Canvas Discussion Boards and course blogs have similar functions–they offer a space for students to post a short piece of writing or multimedia for fellow students to provide feedback. In addition to being a good venue for write-to-learn exercises, they are both excellent tools for building inclusivity in the classroom, as they provide an alternative means for shyer speakers and those who are English as an additional language (EAL, formerly English as a second language) to participate in class discussions.
How, then, should instructors choose between the two platforms for their courses? At the end of this post is a feature comparison chart for the two. But in short:
Canvas Discussion Boards are native to Canvas, and by default, students can create discussion topics. It is a good choice if you want something simple to implement or if you want an easy way to assign grades to posts for each discussion topic.
However, if your pedagogical goal is to encourage students to experiment with ideas, spark their creativity, or if you are assigning both discussion board posts and another assignment that requires a digital “showcase location” (e.g. an A-Z glossary/keyword exercise, collaborative timeline or mapping project, virtual exhibition, etc.), course blogs on UChicago Voices may be more appropriate. As a tool external to Canvas, which students associate with grades and “required” assignments, and as a platform whose look and feel can be customized, course blogs appear to students as less dogmatic, more appealing to experimentation, and invite them to express themselves. They therefore lend themselves better to intrinsically motivating students.
Further, the course blog platform on UChicago Voices is powered by WordPress and is a rather malleable platform. It can be customized in a number of ways according to your needs. You can set it up in a rolling blog posts format, where the main page displays blog posts in reverse chronological order. Alternatively, you can organize posts by their categories. You can also create additional pages and use plug-ins to extend WordPress’ basic functionality to host other assignments, such as an A-Z glossary/keyword assignment or a collaborative timeline assignment. For example, Assistant Professor Jessica Hurley had her students write blog posts and do a collaborative keyword exercise in her ENGL 25640 The Problem of Fictional Character (Winter 2018) course blog, and instructor Christopher Dunlap showcased his class’ collaborative timeline project for his Sciences as Solutions to Latin American Challenges, 1500-2000 (CNet login required to view).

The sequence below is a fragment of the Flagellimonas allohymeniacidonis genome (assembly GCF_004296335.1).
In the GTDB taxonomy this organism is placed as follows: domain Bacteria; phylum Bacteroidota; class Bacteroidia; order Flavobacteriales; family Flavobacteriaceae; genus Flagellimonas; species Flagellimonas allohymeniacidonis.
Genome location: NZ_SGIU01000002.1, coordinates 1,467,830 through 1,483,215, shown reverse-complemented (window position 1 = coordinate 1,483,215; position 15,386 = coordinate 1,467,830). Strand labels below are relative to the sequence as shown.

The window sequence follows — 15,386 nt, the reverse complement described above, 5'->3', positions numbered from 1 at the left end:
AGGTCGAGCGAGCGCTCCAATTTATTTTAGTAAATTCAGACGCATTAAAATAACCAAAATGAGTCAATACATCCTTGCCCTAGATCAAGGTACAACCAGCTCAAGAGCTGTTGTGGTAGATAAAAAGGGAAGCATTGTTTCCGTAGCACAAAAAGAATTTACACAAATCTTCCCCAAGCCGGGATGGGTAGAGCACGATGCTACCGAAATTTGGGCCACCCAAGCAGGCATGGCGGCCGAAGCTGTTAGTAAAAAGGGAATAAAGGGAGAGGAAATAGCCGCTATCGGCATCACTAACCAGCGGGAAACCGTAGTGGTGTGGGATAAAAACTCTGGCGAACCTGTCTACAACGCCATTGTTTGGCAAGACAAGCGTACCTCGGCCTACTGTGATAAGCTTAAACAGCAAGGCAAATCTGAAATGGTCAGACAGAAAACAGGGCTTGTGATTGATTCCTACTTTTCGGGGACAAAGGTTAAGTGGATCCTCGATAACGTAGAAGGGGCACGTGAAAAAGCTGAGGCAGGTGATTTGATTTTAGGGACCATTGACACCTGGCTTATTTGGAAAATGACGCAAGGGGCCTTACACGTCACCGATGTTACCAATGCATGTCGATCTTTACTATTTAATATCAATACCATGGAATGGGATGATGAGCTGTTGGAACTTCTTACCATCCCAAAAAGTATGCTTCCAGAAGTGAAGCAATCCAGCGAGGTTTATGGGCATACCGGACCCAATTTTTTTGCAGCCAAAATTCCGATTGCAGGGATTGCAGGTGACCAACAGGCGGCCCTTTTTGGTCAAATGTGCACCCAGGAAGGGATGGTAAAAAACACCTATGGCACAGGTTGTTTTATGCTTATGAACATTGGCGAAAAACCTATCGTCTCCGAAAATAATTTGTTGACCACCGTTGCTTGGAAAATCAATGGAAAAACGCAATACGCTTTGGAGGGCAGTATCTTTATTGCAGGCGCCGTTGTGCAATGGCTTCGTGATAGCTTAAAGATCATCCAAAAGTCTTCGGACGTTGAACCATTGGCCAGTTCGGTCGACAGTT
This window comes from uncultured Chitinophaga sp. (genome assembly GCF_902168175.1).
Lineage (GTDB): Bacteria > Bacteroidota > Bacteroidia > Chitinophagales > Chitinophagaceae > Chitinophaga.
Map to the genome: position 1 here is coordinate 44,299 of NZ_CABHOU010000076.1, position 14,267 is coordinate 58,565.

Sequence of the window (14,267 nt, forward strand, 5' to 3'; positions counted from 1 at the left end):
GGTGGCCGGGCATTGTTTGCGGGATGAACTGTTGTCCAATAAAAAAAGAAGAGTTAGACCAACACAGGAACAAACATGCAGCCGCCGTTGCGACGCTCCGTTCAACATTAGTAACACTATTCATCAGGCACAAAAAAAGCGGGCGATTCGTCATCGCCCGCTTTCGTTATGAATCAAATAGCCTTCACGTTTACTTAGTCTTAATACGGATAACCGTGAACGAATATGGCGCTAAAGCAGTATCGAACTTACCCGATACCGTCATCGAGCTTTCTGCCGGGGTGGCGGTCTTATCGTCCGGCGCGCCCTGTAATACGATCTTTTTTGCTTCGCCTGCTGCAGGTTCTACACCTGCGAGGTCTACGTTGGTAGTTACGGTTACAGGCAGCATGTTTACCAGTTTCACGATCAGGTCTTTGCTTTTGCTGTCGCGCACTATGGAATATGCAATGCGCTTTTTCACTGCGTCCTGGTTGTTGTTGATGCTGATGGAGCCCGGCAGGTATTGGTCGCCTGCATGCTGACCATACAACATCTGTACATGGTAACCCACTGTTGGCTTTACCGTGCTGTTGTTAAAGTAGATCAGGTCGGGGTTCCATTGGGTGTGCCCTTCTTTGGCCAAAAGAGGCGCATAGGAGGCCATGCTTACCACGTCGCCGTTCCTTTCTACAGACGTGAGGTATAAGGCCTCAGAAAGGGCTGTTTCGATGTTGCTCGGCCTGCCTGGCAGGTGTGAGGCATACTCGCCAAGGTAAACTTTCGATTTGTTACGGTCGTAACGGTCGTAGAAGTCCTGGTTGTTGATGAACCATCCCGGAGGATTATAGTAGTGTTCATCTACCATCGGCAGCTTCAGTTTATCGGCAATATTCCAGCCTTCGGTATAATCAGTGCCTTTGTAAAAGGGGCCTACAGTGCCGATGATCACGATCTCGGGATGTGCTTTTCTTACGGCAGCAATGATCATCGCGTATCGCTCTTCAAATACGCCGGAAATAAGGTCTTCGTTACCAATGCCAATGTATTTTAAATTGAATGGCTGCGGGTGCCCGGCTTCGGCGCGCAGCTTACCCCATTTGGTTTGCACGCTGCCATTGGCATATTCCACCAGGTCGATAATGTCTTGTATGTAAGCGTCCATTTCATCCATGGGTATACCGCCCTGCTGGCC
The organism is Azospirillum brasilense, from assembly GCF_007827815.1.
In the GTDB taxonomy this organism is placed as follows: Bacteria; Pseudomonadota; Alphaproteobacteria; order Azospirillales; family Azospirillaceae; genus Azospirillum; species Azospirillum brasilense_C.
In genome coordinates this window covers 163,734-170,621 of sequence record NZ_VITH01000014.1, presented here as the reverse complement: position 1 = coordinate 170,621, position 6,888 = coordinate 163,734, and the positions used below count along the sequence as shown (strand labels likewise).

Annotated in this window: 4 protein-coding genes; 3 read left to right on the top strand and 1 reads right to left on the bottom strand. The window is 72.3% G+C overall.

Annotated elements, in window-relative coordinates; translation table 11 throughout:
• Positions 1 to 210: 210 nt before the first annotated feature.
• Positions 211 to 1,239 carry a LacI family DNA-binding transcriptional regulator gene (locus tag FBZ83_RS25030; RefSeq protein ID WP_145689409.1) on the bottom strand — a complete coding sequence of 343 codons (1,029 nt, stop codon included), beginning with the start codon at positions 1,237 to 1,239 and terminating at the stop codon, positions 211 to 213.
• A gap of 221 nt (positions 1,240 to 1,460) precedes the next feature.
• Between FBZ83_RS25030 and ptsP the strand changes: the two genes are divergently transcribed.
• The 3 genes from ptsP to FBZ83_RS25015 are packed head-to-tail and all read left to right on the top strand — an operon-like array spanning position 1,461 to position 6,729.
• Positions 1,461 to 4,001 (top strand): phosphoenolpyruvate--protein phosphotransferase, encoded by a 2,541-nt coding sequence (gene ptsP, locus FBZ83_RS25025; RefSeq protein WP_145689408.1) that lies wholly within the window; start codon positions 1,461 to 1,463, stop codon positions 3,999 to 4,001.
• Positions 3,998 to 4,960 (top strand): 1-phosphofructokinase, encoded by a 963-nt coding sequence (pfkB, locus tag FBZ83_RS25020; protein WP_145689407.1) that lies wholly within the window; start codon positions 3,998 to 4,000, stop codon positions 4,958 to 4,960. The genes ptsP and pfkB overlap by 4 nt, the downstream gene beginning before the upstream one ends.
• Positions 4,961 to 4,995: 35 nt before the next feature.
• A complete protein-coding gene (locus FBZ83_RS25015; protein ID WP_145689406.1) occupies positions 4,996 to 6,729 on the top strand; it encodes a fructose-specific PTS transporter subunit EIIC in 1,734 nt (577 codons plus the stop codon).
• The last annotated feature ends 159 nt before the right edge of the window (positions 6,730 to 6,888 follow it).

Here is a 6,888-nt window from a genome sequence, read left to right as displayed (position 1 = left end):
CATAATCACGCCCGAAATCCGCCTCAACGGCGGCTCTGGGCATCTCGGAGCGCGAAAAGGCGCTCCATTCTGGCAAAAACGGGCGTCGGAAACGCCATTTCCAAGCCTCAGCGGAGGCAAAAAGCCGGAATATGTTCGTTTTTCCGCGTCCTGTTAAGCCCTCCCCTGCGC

Other factors may affect which tool you choose as well. For example, you might consider the overall course and assignment design for the course, or the number of other external digital tools that you are already using in your course. Instructional designers at Academic Technology Solutions are more than happy to discuss with you and help you find the best solutions. To submit a consultation request, please go to: https://academictech.uchicago.edu/about-us/contact-us/
Canvas Discussion Board and Course Blog Feature Comparison Chart
|Canvas Discussion Board||Course Blogs on UChicago Voices|
|Definition||Discussion tool native to the Canvas learning management platform.||A stand-alone blogging tool powered by WordPress and managed by the University that can be integrated with Canvas.|
|Visibility||Only course members||Options available:
|Single Sign On||Yes||Yes|
|Look and Feel||Not customizable||Highly customizable: blog admin can choose among over 100 themes, adjust color and font scheme, add site header image, etc.|
||Blog admin can extend basic WordPress functionality by enabling plug-ins. Plug-ins that may be useful for academic use include: footnotes; LaTex Math Input; A-Z list (for glossary/keyword assignments).|
|Integration with Canvas||Tight integration; graded discussions appear automatically in Canvas gradebook.||Integration available for one single course blog in a Canvas course site. The integration provides a link to the course blog in the Canvas course navigation, and automatically provides access privileges to course members according to their course roles. For Canvas courses with multiple sections requiring multiple course blogs, ATS staff can create course navigation links to the course blogs upon request.|
|Graded option||Selecting the Graded option checkbox under Options will create a gradebook column, which allows instructors to view posts made by a particular student via the SpeedGrader.||No automatic integration with Canvas gradebook, but instructors can
1) create URL submission assignments in Canvas to collect posts
2) View a list of posts by a specific student on the Users > All Users page and a list of comments on the Posts > Comment page.
|Support for Multimedia||Fully supported via Canvas’ Rich Content Editor.
NB: Files must be smaller than 5GB; video and audio uploads to Canvas through Canvas’ media tool must be 500MB or smaller. Videos and audios can also be uploaded using Panopto, which does not have a file size limit.
|Fully supported by the platform’s text editor.
NB: Files must be smaller than 20 MB. For video and audio, we recommend users upload them to Panopto and then embed them into the post.
|Support||Fully supported by ATS||Fully supported by ATS|